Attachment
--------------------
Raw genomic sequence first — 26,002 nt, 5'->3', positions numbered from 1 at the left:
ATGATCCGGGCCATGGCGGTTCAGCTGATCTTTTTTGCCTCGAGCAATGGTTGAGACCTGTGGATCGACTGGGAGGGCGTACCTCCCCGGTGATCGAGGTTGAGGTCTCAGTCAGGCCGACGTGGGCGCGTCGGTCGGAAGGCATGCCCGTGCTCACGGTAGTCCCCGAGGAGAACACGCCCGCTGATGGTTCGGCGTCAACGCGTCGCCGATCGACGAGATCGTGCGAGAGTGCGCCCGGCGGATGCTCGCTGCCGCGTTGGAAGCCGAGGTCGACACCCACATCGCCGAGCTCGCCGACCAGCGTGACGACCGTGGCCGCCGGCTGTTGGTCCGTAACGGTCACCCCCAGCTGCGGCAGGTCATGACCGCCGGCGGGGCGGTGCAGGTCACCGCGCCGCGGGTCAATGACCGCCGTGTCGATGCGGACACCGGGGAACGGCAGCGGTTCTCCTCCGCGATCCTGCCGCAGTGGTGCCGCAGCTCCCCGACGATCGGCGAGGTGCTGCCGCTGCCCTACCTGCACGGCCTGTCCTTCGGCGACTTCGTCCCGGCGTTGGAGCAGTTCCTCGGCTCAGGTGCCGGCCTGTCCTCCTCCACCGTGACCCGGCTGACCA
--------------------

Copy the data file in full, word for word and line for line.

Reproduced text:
Raw genomic sequence first — 26,002 nt, 5'->3', positions numbered from 1 at the left:
ATGATCCGGGCCATGGCGGTTCAGCTGATCTTTTTTGCCTCGAGCAATGGTTGAGACCTGTGGATCGACTGGGAGGGCGTACCTCCCCGGTGATCGAGGTTGAGGTCTCAGTCAGGCCGACGTGGGCGCGTCGGTCGGAAGGCATGCCCGTGCTCACGGTAGTCCCCGAGGAGAACACGCCCGCTGATGGTTCGGCGTCAACGCGTCGCCGATCGACGAGATCGTGCGAGAGTGCGCCCGGCGGATGCTCGCTGCCGCGTTGGAAGCCGAGGTCGACACCCACATCGCCGAGCTCGCCGACCAGCGTGACGACCGTGGCCGCCGGCTGTTGGTCCGTAACGGTCACCCCCAGCTGCGGCAGGTCATGACCGCCGGCGGGGCGGTGCAGGTCACCGCGCCGCGGGTCAATGACCGCCGTGTCGATGCGGACACCGGGGAACGGCAGCGGTTCTCCTCCGCGATCCTGCCGCAGTGGTGCCGCAGCTCCCCGACGATCGGCGAGGTGCTGCCGCTGCCCTACCTGCACGGCCTGTCCTTCGGCGACTTCGTCCCGGCGTTGGAGCAGTTCCTCGGCTCAGGTGCCGGCCTGTCCTCCTCCACCGTGACCCGGCTGACCA